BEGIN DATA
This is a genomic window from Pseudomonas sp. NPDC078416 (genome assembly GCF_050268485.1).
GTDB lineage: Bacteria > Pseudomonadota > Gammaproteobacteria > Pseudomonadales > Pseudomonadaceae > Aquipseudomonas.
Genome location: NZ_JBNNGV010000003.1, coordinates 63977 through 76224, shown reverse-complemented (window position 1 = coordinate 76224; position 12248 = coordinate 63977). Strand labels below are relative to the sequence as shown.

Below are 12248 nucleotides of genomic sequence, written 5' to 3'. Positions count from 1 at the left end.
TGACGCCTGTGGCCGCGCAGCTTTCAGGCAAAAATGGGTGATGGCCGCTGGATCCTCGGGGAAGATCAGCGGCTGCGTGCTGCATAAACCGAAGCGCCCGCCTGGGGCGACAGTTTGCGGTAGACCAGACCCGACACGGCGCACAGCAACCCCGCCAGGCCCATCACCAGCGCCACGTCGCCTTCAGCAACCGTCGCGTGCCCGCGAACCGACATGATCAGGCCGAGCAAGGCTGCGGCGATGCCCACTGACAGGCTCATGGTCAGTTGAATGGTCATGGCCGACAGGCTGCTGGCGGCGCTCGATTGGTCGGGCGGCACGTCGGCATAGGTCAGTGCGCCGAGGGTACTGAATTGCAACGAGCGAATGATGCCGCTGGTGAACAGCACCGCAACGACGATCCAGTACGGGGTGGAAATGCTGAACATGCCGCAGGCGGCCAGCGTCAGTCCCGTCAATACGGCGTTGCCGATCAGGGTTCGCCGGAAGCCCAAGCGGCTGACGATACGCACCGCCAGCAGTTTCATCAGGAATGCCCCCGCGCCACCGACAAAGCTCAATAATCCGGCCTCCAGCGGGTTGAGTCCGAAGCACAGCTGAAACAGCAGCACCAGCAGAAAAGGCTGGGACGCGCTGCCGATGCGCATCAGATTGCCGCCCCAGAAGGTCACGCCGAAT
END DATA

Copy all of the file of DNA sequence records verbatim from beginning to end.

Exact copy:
This is a genomic window from Pseudomonas sp. NPDC078416 (genome assembly GCF_050268485.1).
GTDB lineage: Bacteria > Pseudomonadota > Gammaproteobacteria > Pseudomonadales > Pseudomonadaceae > Aquipseudomonas.
Genome location: NZ_JBNNGV010000003.1, coordinates 63977 through 76224, shown reverse-complemented (window position 1 = coordinate 76224; position 12248 = coordinate 63977). Strand labels below are relative to the sequence as shown.

Below are 12248 nucleotides of genomic sequence, written 5' to 3'. Positions count from 1 at the left end.
TGACGCCTGTGGCCGCGCAGCTTTCAGGCAAAAATGGGTGATGGCCGCTGGATCCTCGGGGAAGATCAGCGGCTGCGTGCTGCATAAACCGAAGCGCCCGCCTGGGGCGACAGTTTGCGGTAGACCAGACCCGACACGGCGCACAGCAACCCCGCCAGGCCCATCACCAGCGCCACGTCGCCTTCAGCAACCGTCGCGTGCCCGCGAACCGACATGATCAGGCCGAGCAAGGCTGCGGCGATGCCCACTGACAGGCTCATGGTCAGTTGAATGGTCATGGCCGACAGGCTGCTGGCGGCGCTCGATTGGTCGGGCGGCACGTCGGCATAGGTCAGTGCGCCGAGGGTACTGAATTGCAACGAGCGAATGATGCCGCTGGTGAACAGCACCGCAACGACGATCCAGTACGGGGTGGAAATGCTGAACATGCCGCAGGCGGCCAGCGTCAGTCCCGTCAATACGGCGTTGCCGATCAGGGTTCGCCGGAAGCCCAAGCGGCTGACGATACGCACCGCCAGCAGTTTCATCAGGAATGCCCCCGCGCCACCGACAAAGCTCAATAATCCGGCCTCCAGCGGGTTGAGTCCGAAGCACAGCTGAAACAGCAGCACCAGCAGAAAAGGCTGGGACGCGCTGCCGATGCGCATCAGATTGCCGCCCCAGAAGGTCACGCCGAAT